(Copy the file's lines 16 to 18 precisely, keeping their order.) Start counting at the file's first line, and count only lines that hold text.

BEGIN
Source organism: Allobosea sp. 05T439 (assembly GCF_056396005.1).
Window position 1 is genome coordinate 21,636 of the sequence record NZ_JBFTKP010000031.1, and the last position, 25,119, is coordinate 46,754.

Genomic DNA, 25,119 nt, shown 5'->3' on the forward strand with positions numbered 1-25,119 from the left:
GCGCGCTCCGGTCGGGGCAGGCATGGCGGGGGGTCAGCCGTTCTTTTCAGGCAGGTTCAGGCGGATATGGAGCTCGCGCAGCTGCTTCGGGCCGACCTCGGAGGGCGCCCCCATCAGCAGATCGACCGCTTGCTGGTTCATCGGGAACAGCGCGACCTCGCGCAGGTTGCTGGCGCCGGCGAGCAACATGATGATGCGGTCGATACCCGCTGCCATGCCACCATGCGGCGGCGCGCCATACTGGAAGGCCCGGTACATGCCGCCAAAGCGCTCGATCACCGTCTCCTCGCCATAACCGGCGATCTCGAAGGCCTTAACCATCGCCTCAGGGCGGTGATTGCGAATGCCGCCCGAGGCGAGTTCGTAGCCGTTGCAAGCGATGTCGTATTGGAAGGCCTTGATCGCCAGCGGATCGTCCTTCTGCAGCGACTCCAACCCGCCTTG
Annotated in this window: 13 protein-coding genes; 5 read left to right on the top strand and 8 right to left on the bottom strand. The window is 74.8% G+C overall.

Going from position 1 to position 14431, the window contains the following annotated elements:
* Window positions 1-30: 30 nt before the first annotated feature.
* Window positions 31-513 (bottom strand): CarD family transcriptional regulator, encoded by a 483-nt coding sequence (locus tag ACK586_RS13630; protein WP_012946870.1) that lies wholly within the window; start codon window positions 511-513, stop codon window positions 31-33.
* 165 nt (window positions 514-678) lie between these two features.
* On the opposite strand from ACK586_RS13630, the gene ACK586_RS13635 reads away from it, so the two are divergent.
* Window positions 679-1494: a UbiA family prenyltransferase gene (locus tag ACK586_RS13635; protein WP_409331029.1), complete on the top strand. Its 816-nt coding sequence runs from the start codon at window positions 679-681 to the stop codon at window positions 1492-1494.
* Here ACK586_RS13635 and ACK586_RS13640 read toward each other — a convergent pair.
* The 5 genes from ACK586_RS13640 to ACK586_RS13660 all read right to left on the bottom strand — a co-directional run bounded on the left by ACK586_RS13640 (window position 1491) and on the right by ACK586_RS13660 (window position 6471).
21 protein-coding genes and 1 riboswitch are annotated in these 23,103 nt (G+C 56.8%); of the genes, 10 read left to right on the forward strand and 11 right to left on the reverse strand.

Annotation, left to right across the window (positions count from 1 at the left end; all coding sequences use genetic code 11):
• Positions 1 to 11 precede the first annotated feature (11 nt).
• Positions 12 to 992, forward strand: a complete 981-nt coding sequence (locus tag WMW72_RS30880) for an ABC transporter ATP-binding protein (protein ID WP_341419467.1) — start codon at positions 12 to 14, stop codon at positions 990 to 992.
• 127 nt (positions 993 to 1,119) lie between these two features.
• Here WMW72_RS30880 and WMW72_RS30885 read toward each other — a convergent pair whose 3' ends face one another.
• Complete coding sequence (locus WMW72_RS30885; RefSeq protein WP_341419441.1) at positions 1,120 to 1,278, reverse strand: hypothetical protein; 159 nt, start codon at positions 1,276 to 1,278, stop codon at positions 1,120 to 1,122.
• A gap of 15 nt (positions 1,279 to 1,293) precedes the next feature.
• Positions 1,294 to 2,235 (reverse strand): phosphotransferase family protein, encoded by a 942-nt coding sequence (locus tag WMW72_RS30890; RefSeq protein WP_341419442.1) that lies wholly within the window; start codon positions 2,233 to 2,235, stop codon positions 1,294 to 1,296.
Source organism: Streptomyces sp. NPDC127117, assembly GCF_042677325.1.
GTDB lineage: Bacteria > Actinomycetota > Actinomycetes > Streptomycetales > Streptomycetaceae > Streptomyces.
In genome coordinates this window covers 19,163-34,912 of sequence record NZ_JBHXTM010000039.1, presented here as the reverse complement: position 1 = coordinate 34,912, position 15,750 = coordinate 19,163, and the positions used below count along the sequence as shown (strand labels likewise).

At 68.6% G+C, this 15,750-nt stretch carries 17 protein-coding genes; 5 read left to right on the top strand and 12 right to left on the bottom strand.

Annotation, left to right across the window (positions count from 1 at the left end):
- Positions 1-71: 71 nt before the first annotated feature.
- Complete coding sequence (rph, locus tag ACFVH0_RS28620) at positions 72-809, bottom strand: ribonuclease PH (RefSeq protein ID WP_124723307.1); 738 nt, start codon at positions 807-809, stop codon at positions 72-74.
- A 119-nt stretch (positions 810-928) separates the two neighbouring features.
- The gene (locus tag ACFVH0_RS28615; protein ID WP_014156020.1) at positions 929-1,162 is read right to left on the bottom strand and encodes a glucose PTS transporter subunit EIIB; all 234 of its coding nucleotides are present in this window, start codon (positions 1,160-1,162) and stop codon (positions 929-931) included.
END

• Positions 1 to 11 precede the first annotated feature (11 nt).
• Positions 12 to 992, forward strand: a complete 981-nt coding sequence (locus tag WMW72_RS30880) for an ABC transporter ATP-binding protein (protein ID WP_341419467.1) — start codon at positions 12 to 14, stop codon at positions 990 to 992.
• 127 nt (positions 993 to 1,119) lie between these two features.